TSM FTX CEO Andy Dinh fostered toxic work environment, new report claims

by Adam Fitch  ·  Updated 
TSM FTX CEO Andy Dinh fostered toxic work environment, new report claims

A new report from The Washington Post details the work environment at TSM FTX, citing anonymous sources that used to work at the North American esports organization.

The allegations: The new report is a result of speaking with "over a dozen" current and former employees of TSM FTX CEO Andy Dinh.

  • The Post's sources claim that Dinh fired the org's new Head of Human Resources as he "asked a question that Andy didn't like."
  • The report claims there have been numerous instances of employees being "called out" and "publicly shamed" by Dinh in calls and work chats.
  • "Nobody wanted to be in a one-on-one meeting with Andy because you had no witnesses," Anthony Barnes, a former Senior Program Manager at Blitz (owned by the same parent company as TSM FTX), told The Post.
  • Several former workers also believe they were misclassified during their time at TSM FTX, working as contractors instead of employees. Misclassifying employees as contractors in California could go against local employment laws.
  • The report states a specific case regarding the contractor situation where one contractor signed to join the org's content team, working around the clock while receiving pay that was more than $5,000 below the legal annual minimum for a contractor in the state. Attempts to secure full-time employment were allegedly futile.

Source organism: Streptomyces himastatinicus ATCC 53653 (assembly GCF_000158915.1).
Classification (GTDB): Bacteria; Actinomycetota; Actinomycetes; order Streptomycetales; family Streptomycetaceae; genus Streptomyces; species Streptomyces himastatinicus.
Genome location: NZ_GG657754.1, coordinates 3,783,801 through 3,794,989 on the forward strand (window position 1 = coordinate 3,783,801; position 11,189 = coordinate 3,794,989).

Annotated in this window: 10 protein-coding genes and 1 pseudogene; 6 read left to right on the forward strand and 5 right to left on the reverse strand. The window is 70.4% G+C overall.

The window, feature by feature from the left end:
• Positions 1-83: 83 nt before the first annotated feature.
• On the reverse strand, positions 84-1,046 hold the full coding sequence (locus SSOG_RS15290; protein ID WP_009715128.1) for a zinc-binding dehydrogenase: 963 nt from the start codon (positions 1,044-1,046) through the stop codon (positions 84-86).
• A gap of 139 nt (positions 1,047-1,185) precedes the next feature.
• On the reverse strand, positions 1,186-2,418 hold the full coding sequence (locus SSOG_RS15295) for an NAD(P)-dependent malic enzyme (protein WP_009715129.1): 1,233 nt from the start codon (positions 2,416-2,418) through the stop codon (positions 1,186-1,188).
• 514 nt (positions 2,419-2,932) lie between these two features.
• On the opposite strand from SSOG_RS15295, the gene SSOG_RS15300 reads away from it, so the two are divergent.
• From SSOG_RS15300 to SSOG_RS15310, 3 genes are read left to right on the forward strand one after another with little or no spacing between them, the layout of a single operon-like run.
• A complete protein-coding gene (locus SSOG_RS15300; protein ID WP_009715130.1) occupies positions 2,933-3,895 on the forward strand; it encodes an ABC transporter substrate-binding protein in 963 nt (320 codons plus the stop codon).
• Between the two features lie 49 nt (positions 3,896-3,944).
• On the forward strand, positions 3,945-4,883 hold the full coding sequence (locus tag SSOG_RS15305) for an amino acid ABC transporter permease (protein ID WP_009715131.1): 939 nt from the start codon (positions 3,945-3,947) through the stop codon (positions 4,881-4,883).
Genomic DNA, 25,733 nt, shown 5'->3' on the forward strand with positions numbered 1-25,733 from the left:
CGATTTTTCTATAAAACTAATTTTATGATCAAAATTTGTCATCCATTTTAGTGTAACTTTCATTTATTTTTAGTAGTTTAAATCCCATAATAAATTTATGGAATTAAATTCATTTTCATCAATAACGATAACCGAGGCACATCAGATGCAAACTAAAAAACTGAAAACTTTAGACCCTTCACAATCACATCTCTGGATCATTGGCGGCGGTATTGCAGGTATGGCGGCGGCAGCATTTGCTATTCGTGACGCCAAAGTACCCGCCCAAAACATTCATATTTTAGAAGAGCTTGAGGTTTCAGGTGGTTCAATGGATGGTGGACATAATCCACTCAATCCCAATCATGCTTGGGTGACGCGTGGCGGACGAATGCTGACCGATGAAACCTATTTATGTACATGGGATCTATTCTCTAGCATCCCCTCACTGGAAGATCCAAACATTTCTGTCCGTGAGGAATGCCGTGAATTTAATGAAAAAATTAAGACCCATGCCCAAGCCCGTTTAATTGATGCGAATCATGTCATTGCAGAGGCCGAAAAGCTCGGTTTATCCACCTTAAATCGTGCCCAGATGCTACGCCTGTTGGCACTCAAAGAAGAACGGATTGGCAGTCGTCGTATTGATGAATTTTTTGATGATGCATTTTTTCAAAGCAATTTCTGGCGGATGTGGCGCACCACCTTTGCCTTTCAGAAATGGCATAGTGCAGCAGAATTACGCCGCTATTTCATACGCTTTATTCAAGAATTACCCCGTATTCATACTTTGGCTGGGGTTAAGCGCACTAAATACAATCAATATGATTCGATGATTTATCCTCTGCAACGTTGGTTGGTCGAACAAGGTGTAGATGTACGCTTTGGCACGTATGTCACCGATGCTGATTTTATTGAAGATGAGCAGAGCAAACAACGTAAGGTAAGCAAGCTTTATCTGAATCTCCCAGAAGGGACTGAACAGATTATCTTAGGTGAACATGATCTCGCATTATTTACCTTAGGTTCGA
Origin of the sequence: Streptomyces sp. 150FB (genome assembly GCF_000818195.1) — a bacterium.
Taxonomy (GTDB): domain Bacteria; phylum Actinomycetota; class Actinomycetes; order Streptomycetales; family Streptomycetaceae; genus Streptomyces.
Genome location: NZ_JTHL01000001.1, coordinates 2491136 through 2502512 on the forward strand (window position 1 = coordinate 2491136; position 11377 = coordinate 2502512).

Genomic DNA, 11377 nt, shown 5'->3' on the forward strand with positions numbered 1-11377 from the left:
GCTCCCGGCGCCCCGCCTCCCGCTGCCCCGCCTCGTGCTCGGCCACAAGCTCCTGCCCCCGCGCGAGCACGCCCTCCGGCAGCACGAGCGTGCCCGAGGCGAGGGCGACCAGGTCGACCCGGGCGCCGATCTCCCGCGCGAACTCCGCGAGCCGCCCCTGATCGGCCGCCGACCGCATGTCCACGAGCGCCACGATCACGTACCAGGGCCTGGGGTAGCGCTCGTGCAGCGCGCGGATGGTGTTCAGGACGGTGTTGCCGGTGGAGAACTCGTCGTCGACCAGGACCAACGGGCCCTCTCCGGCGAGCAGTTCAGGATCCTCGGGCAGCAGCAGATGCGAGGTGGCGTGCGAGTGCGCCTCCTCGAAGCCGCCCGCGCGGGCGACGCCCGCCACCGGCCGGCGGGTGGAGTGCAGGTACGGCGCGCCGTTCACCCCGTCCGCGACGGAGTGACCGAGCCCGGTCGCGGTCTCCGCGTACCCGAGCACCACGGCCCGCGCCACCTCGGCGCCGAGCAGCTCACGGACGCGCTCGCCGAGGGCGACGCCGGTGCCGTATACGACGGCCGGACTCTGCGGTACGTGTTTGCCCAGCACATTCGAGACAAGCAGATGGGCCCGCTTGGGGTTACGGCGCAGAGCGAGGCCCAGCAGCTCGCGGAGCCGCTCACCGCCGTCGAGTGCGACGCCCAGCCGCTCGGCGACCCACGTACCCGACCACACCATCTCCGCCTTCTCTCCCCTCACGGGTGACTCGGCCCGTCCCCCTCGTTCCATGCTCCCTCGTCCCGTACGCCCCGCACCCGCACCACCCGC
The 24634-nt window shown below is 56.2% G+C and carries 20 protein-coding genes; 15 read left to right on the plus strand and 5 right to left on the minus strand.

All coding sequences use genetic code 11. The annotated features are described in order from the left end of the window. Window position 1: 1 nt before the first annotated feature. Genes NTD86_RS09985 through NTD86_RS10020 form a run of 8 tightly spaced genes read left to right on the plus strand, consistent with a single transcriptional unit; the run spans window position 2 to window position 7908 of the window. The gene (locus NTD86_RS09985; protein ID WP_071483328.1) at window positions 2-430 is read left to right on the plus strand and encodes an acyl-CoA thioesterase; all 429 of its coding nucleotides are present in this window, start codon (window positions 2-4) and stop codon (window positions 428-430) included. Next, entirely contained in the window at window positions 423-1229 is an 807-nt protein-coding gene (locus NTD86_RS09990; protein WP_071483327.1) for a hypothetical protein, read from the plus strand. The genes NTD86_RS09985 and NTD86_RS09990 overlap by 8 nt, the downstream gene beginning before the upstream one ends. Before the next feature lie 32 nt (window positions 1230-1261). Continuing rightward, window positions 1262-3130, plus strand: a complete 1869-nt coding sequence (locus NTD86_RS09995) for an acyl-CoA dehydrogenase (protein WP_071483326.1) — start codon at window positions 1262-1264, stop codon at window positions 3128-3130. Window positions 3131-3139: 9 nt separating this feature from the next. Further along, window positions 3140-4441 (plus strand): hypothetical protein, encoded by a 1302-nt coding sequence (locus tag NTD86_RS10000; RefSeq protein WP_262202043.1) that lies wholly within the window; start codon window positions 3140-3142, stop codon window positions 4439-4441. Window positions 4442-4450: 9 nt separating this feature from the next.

Previous allegations: There has already been an investigation into Dinh's behavior.

  • It was reported in January 2022 that Riot Games was investigating TSM FTX over allegations of bullying through a third-party firm.
  • More specifically, a former employee accused Dinh of "mental abuse" and former TSM FTX competitor Yiliang "Doubelift" Peng publicly described him as being "like a bully who gets away with being a bad person because he's powerful."
  • There were mentions of the TSM FTX CEO being verbally abusive and demeaning in the WIRED report, with sources claiming that he would yell at employees in front of their colleagues as an "exhibition." A former employee recalled a time when Dinh allegedly said he wanted to "make an example" out of one person he was berating.
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